Arts & Culture

Muddy Turtle Talks Tell the Stories of Enderly Park

Black stories have always mattered

“That was a spiritual experience.” The woman who spoke those words was visibly moved as she left the most recent live production of Muddy Turtle Talks, and that’s why I did this.

I created Muddy Turtle Talks in 2018 with my sister as a way to share the stories of a mostly Black, disinvested community in Charlotte: Enderly Park. Tuckaseegee Road is the main thoroughfare that runs through Enderly Park and the word Tuckaseegee is a Native-American term that means “the muddy turtle.” We have chosen to give love and light to the stories of the people who live, work and play in Enderly Park through this live story-sharing experience.

I listen closely to what people are saying when they walk out of the door of these events. I watch their movements. I eavesdrop on their exit conversations. I have an insatiable appetite for understanding which stories and moments move people. I like to experience them experiencing my work. I look to know what they are thinking and feeling when they don’t know that I’m watching them. And on Jan. 11, as one woman was preparing to leave the venue, I heard her say, “That was a spiritual experience. It felt like church,” and I knew exactly what she meant because I felt it too. In that room, that night, something was present there that was larger than all of us. 

There was not an empty seat in the room. This revitalized church in the Optimist Park neighborhood of Charlotte was packed to the brim. By the time the show started, every seat in the venue was accounted for. Some folks were sitting on pews that had been set up in the back. Some were in the comfy big seats that had been arranged theater-style throughout the room. Everyone had a seat, and everyone was welcome. 

We left the doors in the back of the room open. It was storming that night. Anyone who plans events knows that ambiance is everything. While we paid close attention to the lighting and the way that the room was set up, we could not have planned for the amazing backdrop that Mother Nature gifted us. The soothing and metaphorical rain shower pouring down outside helped set the scene. 

For the first time ever, we decided to add musical storytelling to the show. There are so many ways to tell a story. Prior to this event, every past show included storytelling using storytellers and photography. For this show, I worked directly with Dawn Anthony. She is one of the most brilliant singers I’ve ever encountered. In planning for the show, I shared each story with her. I told her about the stories and I emailed her a copy of each story. She paired the stories with songs and that night, with a full five-piece band, she gave heart, soul and magic to the show in a way that we’ve never experienced before.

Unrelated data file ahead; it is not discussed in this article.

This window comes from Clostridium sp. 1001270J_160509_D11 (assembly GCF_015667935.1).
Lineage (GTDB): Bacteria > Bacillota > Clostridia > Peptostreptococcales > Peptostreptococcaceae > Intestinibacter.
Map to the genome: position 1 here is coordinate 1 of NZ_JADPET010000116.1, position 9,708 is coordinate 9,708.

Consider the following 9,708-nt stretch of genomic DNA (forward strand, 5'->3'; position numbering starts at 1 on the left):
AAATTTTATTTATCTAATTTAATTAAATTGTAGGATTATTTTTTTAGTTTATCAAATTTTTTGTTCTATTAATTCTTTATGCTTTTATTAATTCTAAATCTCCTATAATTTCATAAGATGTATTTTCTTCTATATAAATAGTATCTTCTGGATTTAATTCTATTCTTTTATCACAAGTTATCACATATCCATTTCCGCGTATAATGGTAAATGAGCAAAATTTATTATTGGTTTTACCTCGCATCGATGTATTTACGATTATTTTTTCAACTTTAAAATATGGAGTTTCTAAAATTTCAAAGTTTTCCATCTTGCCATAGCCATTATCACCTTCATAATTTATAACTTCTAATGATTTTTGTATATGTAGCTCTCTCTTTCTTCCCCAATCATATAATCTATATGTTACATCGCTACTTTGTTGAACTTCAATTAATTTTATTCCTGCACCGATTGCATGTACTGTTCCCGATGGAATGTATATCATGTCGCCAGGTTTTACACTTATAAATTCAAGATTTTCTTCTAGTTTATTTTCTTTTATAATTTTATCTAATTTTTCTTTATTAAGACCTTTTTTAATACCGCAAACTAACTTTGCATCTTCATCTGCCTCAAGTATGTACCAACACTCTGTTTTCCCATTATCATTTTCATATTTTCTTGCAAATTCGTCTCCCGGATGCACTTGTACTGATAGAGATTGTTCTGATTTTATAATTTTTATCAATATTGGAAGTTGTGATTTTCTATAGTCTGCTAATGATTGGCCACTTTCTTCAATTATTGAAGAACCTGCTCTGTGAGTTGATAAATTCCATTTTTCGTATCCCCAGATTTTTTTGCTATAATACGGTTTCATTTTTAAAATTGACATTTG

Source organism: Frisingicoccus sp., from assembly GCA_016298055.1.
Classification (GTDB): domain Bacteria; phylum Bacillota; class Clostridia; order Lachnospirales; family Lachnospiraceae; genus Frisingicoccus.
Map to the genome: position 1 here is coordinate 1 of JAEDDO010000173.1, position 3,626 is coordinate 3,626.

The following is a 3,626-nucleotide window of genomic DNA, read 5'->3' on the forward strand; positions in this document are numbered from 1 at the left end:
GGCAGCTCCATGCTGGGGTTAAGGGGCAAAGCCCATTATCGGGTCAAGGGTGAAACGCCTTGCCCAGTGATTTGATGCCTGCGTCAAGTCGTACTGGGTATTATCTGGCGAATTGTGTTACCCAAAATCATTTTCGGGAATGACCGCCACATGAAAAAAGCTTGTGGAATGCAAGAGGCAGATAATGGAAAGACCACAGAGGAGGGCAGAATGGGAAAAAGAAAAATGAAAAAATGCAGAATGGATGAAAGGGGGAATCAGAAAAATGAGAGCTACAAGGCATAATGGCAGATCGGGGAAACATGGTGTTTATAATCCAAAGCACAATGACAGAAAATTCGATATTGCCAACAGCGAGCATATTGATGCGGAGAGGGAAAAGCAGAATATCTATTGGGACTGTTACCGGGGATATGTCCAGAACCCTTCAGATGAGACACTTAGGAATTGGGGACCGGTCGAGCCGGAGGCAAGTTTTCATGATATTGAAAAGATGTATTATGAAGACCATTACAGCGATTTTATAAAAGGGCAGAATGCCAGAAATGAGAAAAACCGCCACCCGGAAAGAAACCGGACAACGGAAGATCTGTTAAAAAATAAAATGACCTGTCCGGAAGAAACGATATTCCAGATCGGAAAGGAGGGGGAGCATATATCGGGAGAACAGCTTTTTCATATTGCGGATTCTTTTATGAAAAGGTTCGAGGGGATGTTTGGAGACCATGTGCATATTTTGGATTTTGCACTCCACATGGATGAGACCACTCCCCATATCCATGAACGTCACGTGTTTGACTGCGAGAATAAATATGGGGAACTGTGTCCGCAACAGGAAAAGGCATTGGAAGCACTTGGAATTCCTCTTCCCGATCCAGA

Each storyteller approached the stage by turn. They shared stories that I had obtained from residents in the neighborhood and written out. The stories all shed light on life in Enderly Park. They highlighted the good that is happening in a majority-Black community. They shared the moments that neighbors stood up and stood in for each other. They told tales of the businesses that provide goods for the community. They shed light on the organizations that are invested in the betterment of the community. Each storyteller gave breath and energy to the experiences of the real people who live in a neighborhood that deserves more than it has been getting. 

That night was beautiful and transformative and important. It was important because it brought people from many different walks of life together. This very diverse group of individuals were not only entertained that night, they were informed and empowered. Some were reminded that their stories matter and that if they are willing to tell them, then there will be people there to listen. Some were reminded that their own personal privilege is real and that they have a responsibility to do something with that privilege to change the world. Some were uncomfortable because they came face to face with their own biases and both internalized and external racism. There was something there for everyone that night. It was one of the last in-person events that many of us would attend before the pandemic. It was the last time that we would sit shoulder to shoulder with strangers in the community and feel comfortable. 

Muddy Turtle Talks
Hannah Hasan

As I reflect on that night — the night that felt like, and was, a spiritual experience — I am reminded that before all of these life-changing things that have happened over the past few months, Black stories have always existed and always mattered. Black creatives, Black artists, Black storytellers have been speaking and singing and photographing and filming and drawing and dancing and painting and sculpting and cooking and directing our stories for generations. 

We have always been here documenting our existence. We will continue to document our existence. For those who are seeking ways to understand us and support and celebrate us, look for our stories — the ones that are being shared by us — and prepare for a spiritual experience. 

Want to hear more Black stories? Tune in to the first-ever fully virtual Muddy Turtle Talks event on Saturday, Aug. 1st at 6 pm live on Facebook. And stay tuned to Queen City Nerve for more Muddy Turtle Talks stories in the written word.

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